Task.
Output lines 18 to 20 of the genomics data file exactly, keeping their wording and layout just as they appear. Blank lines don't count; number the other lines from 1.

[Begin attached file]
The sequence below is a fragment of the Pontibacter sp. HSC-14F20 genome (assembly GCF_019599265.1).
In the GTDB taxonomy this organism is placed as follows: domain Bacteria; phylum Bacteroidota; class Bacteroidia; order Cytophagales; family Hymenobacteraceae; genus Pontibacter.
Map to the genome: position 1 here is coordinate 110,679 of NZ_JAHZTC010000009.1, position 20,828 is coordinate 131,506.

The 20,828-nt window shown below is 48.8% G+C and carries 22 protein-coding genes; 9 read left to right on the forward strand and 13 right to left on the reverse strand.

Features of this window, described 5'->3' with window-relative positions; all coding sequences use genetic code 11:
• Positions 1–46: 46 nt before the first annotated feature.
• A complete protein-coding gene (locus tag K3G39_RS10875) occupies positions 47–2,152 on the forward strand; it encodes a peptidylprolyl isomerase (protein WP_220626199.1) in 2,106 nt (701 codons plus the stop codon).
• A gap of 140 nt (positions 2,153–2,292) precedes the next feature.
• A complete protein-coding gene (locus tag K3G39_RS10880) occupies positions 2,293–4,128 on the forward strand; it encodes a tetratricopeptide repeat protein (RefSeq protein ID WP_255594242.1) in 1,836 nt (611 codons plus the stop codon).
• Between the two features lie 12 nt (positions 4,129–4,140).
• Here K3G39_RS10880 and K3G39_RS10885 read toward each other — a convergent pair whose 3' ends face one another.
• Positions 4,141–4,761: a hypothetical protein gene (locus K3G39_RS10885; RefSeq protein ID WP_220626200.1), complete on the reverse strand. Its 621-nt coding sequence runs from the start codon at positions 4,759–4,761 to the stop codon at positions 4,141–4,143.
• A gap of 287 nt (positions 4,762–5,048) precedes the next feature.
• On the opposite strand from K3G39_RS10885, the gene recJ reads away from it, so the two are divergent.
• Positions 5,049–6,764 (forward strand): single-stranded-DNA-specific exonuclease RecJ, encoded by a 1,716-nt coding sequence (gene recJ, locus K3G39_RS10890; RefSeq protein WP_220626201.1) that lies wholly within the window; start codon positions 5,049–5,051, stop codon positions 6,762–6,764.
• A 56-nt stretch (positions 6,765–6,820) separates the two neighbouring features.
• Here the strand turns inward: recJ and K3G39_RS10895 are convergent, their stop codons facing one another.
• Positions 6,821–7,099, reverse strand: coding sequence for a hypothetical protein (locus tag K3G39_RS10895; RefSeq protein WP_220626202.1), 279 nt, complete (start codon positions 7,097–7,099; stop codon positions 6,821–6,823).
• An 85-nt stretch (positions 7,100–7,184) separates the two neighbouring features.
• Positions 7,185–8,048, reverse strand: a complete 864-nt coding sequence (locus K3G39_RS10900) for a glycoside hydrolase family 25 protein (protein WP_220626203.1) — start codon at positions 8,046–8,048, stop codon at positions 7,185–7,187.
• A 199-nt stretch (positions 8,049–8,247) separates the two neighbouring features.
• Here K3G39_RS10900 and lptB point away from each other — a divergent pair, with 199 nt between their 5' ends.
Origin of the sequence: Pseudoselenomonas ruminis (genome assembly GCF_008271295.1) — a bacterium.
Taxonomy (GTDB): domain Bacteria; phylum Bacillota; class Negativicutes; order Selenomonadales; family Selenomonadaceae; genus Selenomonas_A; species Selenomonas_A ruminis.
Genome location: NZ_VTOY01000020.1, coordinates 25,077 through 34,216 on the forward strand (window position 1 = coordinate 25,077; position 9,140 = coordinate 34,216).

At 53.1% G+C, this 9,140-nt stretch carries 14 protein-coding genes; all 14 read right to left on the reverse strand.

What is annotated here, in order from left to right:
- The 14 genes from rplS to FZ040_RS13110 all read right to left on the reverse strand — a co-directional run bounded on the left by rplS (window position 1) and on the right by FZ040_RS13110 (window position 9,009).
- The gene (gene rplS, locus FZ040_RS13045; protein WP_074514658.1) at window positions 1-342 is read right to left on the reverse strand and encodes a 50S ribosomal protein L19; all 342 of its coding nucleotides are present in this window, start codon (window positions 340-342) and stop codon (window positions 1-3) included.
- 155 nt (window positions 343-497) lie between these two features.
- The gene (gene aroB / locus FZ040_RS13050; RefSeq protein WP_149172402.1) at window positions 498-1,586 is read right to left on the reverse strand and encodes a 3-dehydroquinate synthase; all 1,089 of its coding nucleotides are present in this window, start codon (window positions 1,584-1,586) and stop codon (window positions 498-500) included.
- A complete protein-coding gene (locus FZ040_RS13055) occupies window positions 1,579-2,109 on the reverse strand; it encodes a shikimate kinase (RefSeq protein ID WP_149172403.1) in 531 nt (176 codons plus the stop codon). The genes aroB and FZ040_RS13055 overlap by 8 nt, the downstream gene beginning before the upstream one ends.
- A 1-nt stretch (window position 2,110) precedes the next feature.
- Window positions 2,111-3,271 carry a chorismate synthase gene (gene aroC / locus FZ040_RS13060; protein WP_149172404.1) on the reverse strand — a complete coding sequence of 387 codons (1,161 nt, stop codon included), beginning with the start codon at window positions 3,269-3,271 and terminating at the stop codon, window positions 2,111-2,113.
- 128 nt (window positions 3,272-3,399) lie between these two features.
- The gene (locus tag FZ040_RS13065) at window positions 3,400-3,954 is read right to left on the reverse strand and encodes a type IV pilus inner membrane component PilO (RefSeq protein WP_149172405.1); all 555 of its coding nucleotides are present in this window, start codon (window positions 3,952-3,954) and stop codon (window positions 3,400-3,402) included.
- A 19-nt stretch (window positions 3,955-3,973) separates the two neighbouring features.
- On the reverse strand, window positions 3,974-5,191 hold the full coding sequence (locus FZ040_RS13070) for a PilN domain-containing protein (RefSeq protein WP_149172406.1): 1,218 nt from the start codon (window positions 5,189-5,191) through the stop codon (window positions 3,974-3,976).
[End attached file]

• Positions 6,821–7,099, reverse strand: coding sequence for a hypothetical protein (locus tag K3G39_RS10895; RefSeq protein WP_220626202.1), 279 nt, complete (start codon positions 7,097–7,099; stop codon positions 6,821–6,823).
• An 85-nt stretch (positions 7,100–7,184) separates the two neighbouring features.
• Positions 7,185–8,048, reverse strand: a complete 864-nt coding sequence (locus K3G39_RS10900) for a glycoside hydrolase family 25 protein (protein WP_220626203.1) — start codon at positions 8,046–8,048, stop codon at positions 7,185–7,187.